I'm quite alarmed to hear that buckram repels glues!.

Reading back, I think it's the Rexine lookalike that is glue-unfriendly, not buckram.  Maybe Mr. Nick can confirm ?
Logged

Nick Collis Bird

  • Hero Member
  • *****
  • Offline Offline
  • Posts: 3594
  • Been squeezing melodeons for over 48 years (badly)
Re: M Hohner B/E
« Reply #26 on: March 05, 2014, 07:43:50 AM »

Quote
I'm quite alarmed to hear that buckram repels glues!.

Reading back, I think it's the Rexine lookalike that is glue-unfriendly, not buckram.  Maybe Mr. Nick can confirm ?

Yes it's Rexine. But even modern Buckram on its face side is difficult. It has a waterproof coating.
Rexine is "hairy" on its glue side and takes ages to stick.
Leather, although it takes a little skill to prepare,is perfect and paste should be used not PVA
Logged
What does a melodeon and a lawsuit have in common?

Everybody’s happy when the case is closed

pikey

  • Addicted to squeezeboxes since 1975
  • Thread mod
  • Hero Member
  • *****
  • Offline Offline
  • Posts: 3245
  • If it moves, I'll squeeze it....
Re: M Hohner B/E
« Reply #27 on: March 05, 2014, 09:29:49 AM »

What kind of paste ? Surely not toothpaste  ;)
Logged
Still squeezing after all these years.
Mostly on hohners , with a couple of Dinos and a smattering of anglos - and now a Jeffries duet

malcolmbebb

  • Hero Member
  • *****
  • Offline Offline
  • Posts: 2393
  • In dampest Dorset, on the soggy south coast.
Re: M Hohner B/E
« Reply #28 on: March 05, 2014, 09:38:44 AM »

So presumably overlapping Buckram is not the preferred method, and therefore butt joints are used?

I have a German concertina of indeterminate age that appears to use buckram, or a similar material, which appears to have been stretched around the bellows end frames in much the same way as leather. I was wondering how they'd achieved that, since I don't think of buckram as stretching easily. 

Nick - do you use corn paste for buckram also?
Logged
Dino BPII. My wife seems to have claimed the Liliput.
"Tradition is not the worship of ashes, but the preservation of fire."

Theo

  • Administrator
  • Hero Member
  • *****
  • Offline Offline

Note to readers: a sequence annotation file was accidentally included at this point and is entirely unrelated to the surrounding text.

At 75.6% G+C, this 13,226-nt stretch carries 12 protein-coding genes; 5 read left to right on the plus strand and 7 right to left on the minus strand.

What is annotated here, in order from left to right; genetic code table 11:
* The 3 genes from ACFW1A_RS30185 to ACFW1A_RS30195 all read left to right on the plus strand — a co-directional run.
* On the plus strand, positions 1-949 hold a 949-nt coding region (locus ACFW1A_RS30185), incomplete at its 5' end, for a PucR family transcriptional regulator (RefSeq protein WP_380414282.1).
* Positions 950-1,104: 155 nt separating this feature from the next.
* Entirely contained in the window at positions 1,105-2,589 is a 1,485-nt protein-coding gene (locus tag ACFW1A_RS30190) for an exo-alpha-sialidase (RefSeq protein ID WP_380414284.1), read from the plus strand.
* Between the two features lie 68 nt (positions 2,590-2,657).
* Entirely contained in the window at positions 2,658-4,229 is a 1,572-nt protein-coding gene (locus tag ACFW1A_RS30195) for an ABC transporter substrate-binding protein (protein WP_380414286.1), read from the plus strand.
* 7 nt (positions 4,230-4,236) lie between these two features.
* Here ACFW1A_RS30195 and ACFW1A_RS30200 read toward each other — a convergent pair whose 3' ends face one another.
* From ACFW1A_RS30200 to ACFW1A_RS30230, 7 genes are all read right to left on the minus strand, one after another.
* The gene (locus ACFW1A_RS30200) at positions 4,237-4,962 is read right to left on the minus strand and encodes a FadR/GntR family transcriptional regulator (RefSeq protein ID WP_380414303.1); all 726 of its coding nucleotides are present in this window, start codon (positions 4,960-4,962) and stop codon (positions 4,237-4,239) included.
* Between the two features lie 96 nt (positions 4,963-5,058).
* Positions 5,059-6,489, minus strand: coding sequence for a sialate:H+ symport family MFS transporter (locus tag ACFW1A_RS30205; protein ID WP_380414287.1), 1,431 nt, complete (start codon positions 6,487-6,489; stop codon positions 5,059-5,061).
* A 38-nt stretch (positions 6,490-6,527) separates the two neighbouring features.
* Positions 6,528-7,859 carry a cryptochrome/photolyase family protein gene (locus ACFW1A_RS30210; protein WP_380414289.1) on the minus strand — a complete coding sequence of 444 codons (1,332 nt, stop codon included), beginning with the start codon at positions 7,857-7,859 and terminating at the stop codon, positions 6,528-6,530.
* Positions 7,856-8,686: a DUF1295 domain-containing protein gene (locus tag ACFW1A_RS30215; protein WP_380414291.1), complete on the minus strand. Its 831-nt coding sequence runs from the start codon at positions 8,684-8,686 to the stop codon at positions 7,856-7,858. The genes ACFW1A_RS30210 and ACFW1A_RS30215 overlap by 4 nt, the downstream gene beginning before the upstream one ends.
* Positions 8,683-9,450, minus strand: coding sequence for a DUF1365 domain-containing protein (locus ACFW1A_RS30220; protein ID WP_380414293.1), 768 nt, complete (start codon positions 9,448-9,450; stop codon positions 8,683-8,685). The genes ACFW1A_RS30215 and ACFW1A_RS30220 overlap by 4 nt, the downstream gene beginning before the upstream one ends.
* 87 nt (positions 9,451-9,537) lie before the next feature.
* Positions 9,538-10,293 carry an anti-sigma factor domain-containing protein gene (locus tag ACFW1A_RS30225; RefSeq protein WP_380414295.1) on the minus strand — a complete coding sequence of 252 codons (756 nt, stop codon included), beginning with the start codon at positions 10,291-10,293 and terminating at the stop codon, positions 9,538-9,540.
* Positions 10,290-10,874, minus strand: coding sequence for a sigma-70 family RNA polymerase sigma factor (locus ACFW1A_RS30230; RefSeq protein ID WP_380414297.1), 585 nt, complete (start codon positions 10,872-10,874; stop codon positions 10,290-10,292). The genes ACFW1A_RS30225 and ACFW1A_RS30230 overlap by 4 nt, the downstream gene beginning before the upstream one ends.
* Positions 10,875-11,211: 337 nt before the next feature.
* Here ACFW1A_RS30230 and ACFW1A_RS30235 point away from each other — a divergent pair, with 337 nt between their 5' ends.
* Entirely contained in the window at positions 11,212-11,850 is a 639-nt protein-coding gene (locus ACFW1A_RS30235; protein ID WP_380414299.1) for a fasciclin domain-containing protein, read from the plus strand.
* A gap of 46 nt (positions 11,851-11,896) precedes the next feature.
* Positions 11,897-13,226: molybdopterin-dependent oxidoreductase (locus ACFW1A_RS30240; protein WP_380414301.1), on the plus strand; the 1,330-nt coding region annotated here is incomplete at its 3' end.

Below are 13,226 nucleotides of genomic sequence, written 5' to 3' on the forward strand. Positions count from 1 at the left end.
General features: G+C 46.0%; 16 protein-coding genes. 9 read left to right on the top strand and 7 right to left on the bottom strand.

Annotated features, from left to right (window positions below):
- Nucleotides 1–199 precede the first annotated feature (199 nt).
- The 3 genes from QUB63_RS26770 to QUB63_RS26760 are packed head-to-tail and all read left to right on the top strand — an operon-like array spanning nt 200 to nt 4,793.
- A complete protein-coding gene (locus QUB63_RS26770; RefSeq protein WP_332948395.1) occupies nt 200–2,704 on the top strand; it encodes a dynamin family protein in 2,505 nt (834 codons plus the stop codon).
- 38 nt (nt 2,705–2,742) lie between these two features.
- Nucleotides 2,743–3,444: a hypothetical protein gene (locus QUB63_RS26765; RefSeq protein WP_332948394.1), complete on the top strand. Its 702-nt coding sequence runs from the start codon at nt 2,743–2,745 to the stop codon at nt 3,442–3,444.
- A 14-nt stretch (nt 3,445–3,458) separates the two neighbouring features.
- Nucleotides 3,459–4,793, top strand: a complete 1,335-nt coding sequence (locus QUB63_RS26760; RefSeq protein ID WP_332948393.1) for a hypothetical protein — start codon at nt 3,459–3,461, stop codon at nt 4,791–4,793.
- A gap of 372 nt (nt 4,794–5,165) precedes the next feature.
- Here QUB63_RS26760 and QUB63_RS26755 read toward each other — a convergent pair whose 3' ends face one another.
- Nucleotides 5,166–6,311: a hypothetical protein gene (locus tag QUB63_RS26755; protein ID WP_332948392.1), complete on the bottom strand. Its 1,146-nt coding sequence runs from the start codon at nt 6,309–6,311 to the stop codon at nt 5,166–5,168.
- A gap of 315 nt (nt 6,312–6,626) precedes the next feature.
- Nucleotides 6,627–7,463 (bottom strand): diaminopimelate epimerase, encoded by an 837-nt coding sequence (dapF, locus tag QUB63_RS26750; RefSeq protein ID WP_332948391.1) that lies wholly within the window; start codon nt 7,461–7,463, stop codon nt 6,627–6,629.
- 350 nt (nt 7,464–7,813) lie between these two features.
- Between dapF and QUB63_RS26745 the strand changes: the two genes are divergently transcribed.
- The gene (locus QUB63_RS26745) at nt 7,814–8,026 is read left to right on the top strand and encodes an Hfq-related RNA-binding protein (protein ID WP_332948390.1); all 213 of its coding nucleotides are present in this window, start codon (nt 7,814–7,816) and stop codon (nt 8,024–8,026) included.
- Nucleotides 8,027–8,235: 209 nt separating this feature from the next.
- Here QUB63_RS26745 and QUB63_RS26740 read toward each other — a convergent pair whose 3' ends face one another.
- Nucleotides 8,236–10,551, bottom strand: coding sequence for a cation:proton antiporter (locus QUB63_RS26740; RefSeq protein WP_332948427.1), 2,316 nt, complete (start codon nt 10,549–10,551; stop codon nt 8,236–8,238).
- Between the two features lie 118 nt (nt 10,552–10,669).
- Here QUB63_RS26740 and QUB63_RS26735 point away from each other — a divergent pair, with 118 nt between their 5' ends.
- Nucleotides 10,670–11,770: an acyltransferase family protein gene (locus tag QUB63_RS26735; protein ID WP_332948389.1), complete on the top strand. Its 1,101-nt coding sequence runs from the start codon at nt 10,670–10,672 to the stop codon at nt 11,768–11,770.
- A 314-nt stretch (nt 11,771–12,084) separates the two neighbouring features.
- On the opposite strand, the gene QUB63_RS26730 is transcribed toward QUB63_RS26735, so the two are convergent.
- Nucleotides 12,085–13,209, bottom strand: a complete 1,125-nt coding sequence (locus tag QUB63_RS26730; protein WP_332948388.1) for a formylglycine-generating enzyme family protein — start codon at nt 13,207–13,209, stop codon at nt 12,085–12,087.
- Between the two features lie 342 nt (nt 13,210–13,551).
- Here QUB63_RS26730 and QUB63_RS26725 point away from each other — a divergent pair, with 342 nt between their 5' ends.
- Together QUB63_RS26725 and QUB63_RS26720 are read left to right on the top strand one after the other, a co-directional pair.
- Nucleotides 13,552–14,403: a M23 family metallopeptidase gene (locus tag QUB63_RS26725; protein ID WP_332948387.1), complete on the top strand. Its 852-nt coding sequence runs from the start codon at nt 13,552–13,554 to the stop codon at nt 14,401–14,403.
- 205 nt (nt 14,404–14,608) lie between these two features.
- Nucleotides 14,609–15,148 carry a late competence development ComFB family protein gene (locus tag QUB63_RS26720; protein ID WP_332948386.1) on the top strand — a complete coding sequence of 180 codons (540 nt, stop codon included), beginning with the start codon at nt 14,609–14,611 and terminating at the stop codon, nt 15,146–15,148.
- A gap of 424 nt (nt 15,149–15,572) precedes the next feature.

• Posts: 10526
  • Hohner Club Too
    • The Box Place
Re: M Hohner B/E
« Reply #29 on: March 05, 2014, 10:31:10 AM »

If you make an overlap join at the back corner it is out of sight and most is hidden by the metal corner pieces.
I've used buckram and Rexine, applied with bookbinders pva and never had a problem with adhesion.
Logged
Theo Gibb - Gateshead UK

Proprietor of The Box Place for melodeon and concertina sales and service.
Follow me on Twitter and Facebook for stock updates.

triskel

  • Hero Member
  • *****
  • Offline Offline
  • Posts: 3273
  • Learning all the time...
Re: M Hohner B/E
« Reply #30 on: March 05, 2014, 01:42:14 PM »

... this box will be restored as and when finances allow to B/E at A=332. ...

That'd be pretty low, your A would be sounding about 14 cents sharp of a "concert pitch" E... (But I guess that's a typo for A=432  ;))

In fact, it can be pretty difficult to establish exactly what pitch an old box like this is meant to be in, because they were tuned to "just intonation" - and that means note values are variable, depending on the key(s) you're dealing with. So if you want to "keep the flavour" of the original tuning, you might need to listen carefully to the tuning and work from what seems to be in tune with itself, only correcting what obviously isn't...  ???
Logged

Nick Collis Bird

  • Hero Member
  • *****
  • Offline Offline
  • Posts: 3594
  • Been squeezing melodeons for over 48 years (badly)
Re: M Hohner B/E
« Reply #31 on: March 05, 2014, 02:58:55 PM »